Comme des GarconsHOMME PLUS SS20

Rei Kawakubo kickstarts a three-part operatic odyssey at Comme des Garcons‍

For Comme des Garcons Homme Plus, we can always count on Rei Kawakubo to be keeping a surprise up her sleeve. This time, it was a doubly unexpected debut: both a collection inspired by womenswear (if you subscribe to this increasingly outdated distinction), and the beginning of a tripartite study of Virginia Woolf’s epic novel Orlando. The collection is just the first chapter, to be continued at the brand’s next show in September, then to culminate in the costumes she’s designed for a new operatic adaptation of the classic text, premiering at the Vienna State Opera in December.

But this wasn’t just a throwback to the memorable Elizabethan finery, designed by Sandy Powell, for Derek Jarman’s 1992 masterpiece that cast Tilda Swinton as Orlando’s titular character. Instead, it took the character – who famously shifts gender halfway through the novel, in an ode to Woolf’s lover Vita Sackville-West who regularly sported men’s fashion – as a starting point, before funnelling it through Kawakubo’s distinctive lens.



What emerged was a chopped-and-screwed take on the interwar tailoring of Woolf’s own era. There were plenty of bell sleeves, corsetry details and asymmetric ruffles – but more winningly, there was an obvious nod to Orlando’s time-travelling spirit (the character is just as comfortable in Tudor England as they are fraternising with the 1920s modernists) in the highly desirable Comme-ified Nike Air Max 95s. The wavy, cropped wigs and pearl necklaces might be a reference to Woolf’s own sartorial aesthetic, but the models here were also ready to hit the club in sneakers right after; all coming together to form brilliantly realised hybrids of the past and the present, the masculine and the feminine.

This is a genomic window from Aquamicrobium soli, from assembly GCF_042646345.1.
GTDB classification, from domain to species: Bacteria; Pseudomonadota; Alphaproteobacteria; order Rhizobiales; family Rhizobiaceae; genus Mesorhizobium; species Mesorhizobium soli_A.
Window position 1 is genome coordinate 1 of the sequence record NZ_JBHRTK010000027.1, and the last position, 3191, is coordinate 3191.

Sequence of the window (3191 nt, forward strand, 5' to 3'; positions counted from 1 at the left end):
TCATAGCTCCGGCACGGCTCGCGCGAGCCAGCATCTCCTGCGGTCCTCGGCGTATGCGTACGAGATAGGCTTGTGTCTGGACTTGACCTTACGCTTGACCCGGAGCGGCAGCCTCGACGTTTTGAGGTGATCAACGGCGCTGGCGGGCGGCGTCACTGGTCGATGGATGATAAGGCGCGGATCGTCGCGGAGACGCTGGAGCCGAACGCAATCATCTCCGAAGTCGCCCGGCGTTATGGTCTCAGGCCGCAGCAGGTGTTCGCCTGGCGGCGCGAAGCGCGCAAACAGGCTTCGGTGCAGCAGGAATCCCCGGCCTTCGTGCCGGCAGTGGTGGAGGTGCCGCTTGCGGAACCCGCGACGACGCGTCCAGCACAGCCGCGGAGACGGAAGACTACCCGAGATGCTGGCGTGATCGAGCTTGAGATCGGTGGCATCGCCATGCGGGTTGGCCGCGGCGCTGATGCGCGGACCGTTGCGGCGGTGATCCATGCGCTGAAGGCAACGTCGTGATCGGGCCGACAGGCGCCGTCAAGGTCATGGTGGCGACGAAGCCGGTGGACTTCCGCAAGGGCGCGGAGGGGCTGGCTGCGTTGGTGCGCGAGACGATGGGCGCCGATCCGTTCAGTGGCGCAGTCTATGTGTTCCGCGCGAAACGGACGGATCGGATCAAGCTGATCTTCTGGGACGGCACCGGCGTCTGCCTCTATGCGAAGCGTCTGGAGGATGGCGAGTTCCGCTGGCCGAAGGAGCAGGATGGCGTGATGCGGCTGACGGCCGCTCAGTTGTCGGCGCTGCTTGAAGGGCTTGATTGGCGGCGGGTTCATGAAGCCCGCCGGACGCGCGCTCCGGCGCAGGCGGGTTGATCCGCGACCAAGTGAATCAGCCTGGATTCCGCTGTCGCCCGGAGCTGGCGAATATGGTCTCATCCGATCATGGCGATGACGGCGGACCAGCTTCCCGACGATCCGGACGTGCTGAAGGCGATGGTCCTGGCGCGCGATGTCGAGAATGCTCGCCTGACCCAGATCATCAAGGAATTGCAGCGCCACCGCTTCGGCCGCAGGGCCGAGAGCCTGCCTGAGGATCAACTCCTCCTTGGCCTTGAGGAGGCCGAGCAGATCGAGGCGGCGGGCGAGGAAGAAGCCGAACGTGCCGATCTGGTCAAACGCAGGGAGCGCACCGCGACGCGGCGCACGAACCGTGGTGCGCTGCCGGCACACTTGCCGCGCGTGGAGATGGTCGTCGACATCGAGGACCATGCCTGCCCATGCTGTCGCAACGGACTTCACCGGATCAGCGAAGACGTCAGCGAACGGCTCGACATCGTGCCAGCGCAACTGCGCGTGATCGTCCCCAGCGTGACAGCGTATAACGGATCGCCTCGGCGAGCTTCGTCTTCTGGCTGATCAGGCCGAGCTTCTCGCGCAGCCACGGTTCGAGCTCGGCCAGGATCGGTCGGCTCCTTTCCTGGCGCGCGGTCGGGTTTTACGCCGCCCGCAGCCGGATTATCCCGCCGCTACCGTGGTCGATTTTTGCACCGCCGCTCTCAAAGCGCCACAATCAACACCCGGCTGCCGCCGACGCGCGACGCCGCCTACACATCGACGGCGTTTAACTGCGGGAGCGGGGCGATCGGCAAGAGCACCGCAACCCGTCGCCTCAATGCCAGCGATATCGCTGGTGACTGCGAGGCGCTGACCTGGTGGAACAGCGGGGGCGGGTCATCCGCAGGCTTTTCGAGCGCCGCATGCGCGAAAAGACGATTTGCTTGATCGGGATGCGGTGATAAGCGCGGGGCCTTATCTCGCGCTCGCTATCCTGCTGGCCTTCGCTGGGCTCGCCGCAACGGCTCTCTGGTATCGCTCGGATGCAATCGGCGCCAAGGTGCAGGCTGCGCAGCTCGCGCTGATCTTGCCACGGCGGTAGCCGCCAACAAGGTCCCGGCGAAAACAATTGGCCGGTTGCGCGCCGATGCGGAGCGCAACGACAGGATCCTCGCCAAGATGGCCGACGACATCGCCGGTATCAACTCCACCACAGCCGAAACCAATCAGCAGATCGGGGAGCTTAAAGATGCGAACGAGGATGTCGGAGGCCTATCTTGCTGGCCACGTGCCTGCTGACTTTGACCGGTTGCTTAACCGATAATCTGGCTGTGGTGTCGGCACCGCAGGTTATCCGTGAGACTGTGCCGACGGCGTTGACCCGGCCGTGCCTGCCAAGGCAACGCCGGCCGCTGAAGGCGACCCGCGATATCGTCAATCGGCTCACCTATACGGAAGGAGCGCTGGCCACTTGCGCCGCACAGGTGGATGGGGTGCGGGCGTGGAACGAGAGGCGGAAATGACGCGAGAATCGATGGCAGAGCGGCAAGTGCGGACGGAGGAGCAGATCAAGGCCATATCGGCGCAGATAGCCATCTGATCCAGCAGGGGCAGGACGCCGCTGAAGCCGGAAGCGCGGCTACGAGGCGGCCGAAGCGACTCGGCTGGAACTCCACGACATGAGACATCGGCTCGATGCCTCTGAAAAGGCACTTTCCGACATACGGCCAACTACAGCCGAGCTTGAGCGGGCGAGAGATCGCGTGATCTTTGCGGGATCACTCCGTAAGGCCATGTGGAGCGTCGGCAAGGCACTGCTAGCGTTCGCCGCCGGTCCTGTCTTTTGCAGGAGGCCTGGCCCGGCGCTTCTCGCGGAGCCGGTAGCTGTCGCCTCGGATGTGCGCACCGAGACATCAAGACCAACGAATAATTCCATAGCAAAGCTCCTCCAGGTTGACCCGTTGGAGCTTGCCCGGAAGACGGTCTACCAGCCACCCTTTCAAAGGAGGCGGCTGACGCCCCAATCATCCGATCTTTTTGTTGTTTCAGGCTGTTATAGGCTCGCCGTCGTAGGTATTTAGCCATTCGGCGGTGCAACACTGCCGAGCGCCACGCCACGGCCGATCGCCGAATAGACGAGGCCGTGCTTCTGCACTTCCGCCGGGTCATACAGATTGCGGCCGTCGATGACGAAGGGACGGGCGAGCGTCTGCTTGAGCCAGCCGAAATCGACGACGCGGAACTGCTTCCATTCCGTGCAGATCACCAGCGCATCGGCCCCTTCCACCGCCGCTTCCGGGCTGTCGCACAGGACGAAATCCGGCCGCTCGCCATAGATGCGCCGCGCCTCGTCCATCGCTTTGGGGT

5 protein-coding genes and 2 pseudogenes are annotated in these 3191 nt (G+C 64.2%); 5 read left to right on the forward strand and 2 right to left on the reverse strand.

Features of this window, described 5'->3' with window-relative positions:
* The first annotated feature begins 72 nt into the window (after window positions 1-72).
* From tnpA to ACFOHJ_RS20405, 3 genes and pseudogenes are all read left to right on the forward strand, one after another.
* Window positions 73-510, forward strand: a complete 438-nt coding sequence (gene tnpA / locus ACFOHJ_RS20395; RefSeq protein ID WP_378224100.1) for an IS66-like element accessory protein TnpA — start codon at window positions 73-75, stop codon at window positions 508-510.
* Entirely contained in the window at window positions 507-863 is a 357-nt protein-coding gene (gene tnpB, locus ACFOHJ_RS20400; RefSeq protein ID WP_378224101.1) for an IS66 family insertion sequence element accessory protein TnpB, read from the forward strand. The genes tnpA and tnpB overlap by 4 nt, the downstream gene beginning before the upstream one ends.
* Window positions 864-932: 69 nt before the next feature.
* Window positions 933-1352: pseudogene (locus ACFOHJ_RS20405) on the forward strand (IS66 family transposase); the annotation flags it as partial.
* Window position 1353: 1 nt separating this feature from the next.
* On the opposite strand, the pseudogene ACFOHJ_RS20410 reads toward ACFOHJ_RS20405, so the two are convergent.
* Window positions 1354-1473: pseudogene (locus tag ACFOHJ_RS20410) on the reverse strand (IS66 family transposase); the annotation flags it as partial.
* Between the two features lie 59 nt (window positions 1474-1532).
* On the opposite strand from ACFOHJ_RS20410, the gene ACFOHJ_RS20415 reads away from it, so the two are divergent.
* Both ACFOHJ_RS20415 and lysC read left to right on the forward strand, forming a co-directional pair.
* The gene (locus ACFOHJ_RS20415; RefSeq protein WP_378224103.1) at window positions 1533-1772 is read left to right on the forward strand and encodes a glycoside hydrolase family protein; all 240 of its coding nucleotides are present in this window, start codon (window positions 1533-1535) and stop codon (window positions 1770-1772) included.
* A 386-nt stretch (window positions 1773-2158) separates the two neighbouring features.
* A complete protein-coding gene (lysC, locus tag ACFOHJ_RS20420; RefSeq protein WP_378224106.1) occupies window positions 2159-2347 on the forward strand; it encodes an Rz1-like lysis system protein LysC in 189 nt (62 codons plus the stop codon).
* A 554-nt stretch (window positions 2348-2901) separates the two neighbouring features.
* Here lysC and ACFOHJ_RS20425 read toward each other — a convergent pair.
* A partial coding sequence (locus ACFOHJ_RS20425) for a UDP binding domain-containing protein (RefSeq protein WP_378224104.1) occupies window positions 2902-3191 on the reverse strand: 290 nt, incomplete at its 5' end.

While Kawakubo’s outlook for the past few seasons across both menswear and womenswear has been a little gloomier – even nihilistic – it seems that taking Orlando as the starting point for her collection was all she needed to lift her spirits. The show was soundtracked by a performance of thundering live drums, and models crisscrossed the catwalk space with wild abandon. This might only be the beginning of her operatic project, but the theatricality of the runway is something Kawakubo has always instinctively understood. With the collection’s charmingly dilapidated glamour, it felt like curtains up for a new and more optimistic chapter in the designer’s ever-evolving career.


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